As cybercriminals attack Russia, hackers have flooded the dark web with stolen credit card numbers from Russia’s biggest bank.
According to Cyberint research, the card information of 113 476 Sberbank customers has leaked onto the dark web. Fraudsters are selling them the details.
This number is nearly 10 times that of the illicit sites before the conflict.
Since Vladimir Putin’s war, Sberbank was hit with international sanctions. This has made Sberbank more vulnerable to hackers, according to cyber experts. It is easier to trick distracted staff to share sensitive information.
The Telegraph reported the British Government’s plan for Sberbank to be subjected to sanctions in February.
Since then, its operations have been in sharp decline throughout Europe. Due to sanctions, the lender’s Austrian division was the first Russian financial institution that collapsed. Sberbank is also closing its London investment bank.
Anonymous hacking group claims that the Russian leader has been attacked in the last few days. It also suffered major website outages and so-called “DDoS” attacks.
Sberbank stated that it had resisted the largest DDoS attack ever launched against it on 6 May.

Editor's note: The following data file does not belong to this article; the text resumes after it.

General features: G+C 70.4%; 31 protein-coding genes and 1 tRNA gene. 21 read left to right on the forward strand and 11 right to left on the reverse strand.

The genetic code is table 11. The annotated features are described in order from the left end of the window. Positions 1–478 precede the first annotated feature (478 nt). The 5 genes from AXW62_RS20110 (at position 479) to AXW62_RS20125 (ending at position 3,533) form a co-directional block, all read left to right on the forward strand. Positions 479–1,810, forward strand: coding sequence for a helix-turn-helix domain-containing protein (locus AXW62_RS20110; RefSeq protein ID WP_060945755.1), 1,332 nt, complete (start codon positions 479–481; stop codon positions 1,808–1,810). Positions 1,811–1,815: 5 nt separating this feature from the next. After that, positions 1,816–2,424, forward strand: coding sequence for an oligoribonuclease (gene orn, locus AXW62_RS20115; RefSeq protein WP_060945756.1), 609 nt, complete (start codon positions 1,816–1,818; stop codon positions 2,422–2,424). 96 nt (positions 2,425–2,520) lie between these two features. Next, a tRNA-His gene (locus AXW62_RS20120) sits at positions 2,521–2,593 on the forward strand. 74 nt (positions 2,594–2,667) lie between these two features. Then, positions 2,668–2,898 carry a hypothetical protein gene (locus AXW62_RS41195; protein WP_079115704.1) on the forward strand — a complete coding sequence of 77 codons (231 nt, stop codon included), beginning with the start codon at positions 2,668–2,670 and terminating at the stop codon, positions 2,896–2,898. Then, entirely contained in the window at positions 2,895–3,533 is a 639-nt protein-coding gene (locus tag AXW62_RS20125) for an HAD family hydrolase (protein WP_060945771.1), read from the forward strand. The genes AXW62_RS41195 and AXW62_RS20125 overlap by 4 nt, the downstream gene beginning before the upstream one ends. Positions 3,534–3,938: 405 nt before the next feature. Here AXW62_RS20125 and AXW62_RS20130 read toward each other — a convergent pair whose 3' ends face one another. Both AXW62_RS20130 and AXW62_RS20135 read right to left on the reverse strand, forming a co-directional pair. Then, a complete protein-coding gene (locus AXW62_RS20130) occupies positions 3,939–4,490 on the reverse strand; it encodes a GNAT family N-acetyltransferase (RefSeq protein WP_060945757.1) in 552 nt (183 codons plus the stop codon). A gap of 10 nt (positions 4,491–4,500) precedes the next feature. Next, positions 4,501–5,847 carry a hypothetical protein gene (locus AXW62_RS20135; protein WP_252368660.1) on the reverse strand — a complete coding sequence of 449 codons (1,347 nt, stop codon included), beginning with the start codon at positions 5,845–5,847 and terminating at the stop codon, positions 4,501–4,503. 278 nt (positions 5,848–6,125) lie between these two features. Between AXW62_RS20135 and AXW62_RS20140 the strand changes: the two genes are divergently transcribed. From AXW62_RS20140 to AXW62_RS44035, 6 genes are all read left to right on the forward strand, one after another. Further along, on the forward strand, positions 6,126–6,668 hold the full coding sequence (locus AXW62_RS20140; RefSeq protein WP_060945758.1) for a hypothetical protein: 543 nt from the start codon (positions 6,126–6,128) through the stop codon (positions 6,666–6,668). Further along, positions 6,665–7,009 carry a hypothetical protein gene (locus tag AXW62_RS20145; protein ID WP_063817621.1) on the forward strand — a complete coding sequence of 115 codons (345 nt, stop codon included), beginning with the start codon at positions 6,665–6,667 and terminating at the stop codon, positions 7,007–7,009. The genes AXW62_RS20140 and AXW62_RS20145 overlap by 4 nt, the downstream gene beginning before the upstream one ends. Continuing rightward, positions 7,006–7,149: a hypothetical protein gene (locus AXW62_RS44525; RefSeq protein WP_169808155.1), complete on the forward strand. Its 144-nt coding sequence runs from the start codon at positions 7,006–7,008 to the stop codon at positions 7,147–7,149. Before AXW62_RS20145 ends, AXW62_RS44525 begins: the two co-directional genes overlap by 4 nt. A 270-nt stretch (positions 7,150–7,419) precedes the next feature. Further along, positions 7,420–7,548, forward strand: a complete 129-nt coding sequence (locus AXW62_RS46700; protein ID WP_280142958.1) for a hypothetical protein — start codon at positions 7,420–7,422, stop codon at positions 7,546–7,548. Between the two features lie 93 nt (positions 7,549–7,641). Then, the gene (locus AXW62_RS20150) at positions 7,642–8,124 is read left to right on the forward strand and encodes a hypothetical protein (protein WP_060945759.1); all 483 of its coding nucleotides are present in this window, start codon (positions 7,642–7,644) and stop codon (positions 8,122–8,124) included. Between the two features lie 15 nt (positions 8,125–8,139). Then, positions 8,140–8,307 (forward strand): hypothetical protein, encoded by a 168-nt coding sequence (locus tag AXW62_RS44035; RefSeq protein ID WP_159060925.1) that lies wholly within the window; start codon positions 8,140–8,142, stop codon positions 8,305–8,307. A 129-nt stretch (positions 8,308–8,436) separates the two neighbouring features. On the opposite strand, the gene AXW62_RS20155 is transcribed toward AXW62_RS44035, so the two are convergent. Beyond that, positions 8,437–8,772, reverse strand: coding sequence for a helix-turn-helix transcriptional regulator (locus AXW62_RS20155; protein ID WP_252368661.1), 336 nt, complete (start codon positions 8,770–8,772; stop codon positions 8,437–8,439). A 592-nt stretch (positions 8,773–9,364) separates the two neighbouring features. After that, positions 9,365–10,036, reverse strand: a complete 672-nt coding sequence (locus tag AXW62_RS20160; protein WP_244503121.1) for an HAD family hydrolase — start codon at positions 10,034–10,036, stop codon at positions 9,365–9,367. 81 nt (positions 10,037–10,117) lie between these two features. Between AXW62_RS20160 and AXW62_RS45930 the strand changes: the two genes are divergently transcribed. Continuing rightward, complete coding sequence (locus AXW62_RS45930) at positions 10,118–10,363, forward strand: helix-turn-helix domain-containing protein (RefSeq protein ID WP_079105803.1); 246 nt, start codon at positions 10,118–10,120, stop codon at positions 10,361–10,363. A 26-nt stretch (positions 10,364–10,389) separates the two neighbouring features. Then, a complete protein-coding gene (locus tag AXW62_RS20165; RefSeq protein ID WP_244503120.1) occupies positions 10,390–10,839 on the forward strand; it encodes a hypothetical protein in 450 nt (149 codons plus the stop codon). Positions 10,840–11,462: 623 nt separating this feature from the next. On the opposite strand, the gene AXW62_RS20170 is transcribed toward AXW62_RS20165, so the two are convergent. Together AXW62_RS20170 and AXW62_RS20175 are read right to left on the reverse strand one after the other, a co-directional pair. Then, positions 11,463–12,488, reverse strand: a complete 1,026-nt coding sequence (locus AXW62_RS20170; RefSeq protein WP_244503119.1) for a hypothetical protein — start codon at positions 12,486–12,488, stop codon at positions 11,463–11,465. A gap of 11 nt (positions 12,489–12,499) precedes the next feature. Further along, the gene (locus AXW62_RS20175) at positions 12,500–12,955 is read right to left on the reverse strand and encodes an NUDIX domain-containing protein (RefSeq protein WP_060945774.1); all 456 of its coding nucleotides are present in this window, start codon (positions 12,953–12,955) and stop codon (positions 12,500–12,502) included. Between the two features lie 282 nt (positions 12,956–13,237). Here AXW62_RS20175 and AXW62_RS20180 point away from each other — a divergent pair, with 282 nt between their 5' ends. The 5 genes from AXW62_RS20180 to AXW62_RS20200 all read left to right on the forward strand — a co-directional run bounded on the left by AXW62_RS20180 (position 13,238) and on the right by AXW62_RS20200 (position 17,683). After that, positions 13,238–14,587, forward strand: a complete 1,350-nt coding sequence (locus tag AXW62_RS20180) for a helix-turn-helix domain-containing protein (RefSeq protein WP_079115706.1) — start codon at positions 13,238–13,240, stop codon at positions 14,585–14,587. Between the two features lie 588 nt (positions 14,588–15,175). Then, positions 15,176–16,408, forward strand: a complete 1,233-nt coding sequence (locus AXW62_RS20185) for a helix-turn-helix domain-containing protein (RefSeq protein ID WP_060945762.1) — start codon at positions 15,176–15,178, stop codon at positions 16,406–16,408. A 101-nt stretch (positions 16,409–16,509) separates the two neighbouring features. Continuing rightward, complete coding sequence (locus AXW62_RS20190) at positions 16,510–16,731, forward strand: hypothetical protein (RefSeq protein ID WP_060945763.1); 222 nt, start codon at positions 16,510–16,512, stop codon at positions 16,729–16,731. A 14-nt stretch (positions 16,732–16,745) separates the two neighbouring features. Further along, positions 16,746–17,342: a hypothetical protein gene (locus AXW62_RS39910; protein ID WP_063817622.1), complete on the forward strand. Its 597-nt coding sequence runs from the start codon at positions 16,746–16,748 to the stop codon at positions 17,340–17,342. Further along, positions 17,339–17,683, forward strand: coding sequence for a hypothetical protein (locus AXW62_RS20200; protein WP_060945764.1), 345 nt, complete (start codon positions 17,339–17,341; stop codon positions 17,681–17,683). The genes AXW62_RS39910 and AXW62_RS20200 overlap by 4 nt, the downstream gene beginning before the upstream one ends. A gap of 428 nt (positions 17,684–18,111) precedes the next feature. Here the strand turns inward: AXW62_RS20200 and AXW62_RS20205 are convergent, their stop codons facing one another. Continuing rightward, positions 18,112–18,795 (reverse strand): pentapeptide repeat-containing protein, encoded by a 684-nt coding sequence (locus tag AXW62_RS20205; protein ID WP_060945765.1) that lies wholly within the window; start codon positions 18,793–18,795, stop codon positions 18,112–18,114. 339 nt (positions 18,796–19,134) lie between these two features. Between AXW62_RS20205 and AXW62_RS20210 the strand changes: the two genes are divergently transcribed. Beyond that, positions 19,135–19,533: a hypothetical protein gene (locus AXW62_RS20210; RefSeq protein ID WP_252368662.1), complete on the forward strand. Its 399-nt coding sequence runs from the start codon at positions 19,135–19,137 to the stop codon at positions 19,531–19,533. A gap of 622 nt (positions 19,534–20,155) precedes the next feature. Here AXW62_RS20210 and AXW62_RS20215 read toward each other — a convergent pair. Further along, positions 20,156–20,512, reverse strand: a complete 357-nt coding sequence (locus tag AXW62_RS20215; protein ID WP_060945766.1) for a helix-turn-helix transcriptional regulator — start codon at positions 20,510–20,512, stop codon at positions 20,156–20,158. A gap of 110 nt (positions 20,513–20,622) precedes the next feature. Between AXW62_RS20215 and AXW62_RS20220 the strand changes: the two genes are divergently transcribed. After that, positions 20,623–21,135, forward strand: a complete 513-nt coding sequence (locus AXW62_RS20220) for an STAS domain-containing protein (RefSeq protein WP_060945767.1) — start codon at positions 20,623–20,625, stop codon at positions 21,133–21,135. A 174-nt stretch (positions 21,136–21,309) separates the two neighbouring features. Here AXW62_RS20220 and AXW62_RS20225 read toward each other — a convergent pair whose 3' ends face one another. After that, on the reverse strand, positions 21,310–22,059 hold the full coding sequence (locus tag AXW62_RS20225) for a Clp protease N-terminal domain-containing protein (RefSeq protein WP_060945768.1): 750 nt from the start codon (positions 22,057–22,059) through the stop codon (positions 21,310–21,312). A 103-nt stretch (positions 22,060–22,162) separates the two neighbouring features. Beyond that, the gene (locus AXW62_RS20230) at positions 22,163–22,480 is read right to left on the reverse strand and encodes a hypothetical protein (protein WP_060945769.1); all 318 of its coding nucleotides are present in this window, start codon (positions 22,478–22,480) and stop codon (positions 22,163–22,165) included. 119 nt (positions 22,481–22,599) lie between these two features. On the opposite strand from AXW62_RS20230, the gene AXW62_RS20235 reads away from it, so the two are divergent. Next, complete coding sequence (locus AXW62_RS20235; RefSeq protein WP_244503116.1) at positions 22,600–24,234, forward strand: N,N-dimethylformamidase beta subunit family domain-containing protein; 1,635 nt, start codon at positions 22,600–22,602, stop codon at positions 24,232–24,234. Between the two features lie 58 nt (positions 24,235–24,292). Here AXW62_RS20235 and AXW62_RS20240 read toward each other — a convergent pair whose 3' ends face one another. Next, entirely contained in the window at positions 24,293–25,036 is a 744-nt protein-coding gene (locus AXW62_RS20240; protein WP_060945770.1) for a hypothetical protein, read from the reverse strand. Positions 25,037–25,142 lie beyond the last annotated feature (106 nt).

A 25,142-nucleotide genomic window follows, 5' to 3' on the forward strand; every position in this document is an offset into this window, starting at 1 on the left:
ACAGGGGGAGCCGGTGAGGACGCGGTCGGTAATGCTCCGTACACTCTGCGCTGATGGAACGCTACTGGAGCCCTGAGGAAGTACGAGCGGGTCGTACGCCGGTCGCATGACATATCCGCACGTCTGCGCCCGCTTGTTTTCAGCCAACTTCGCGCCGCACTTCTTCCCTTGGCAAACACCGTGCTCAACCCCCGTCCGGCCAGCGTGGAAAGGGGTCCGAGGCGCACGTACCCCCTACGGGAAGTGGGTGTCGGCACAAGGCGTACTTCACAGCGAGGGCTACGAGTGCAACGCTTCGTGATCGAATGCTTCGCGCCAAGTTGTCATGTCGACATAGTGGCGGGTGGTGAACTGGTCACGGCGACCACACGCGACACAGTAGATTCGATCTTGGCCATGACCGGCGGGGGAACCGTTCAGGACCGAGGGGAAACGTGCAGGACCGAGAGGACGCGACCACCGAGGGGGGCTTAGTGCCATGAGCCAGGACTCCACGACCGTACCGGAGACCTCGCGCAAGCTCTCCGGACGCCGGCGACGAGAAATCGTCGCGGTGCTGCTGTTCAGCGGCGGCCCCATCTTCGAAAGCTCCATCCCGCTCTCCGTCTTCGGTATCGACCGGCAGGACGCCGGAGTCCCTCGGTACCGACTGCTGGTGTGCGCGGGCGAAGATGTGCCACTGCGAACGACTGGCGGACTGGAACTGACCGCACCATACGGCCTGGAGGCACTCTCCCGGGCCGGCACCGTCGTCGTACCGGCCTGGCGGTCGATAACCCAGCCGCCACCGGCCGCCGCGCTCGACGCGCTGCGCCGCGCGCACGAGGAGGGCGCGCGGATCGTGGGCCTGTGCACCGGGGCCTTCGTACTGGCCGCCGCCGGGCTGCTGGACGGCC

Professor Alan Woodward is a cyber expert at the University of Surrey. He said that “Sberbank’s state of flux is causing a lot of problems and that one of the most significant things is the socially-engineered attacks against employees.” Banks are currently changing many things, and employees will not be used to that.
It would be much easier for someone to trick them into giving their login details. They could call up pretending to be someone else or send a phishing mail. In a chaotic environment, it’s easier to fool someone.
It’s hard to believe that there is a political motive behind this criminal activity. This is a clear indication that hackers are realizing their goal.
British banks were warned that they may also be the target of politically motivated cyber attacks. The Financial Conduct Authority (FCA), has written to large lenders’ chief executives to warn them that they could be the target of cyberattacks as retaliation for sanctions against Russian companies.
Charlie Nunn, chief executive at Lloyds, stated that the company is on “heightened alert for a Russian cyberattack.”
Professor Woodward stated that the National Cyber Security Centre had been extremely proactive in all this and warned of an imminent attack.
“If a bank is attacked and these details are leaked, real people can suffer financial losses. Card fraud is often overlooked, but it’s one of the most costly aspects of cybercrime.
All of this is one bank’s greatest nightmare. You would take your business elsewhere if your card details were stolen. Banks hold sensitive information about you, including financial information. It would be a disaster if that information was lost.
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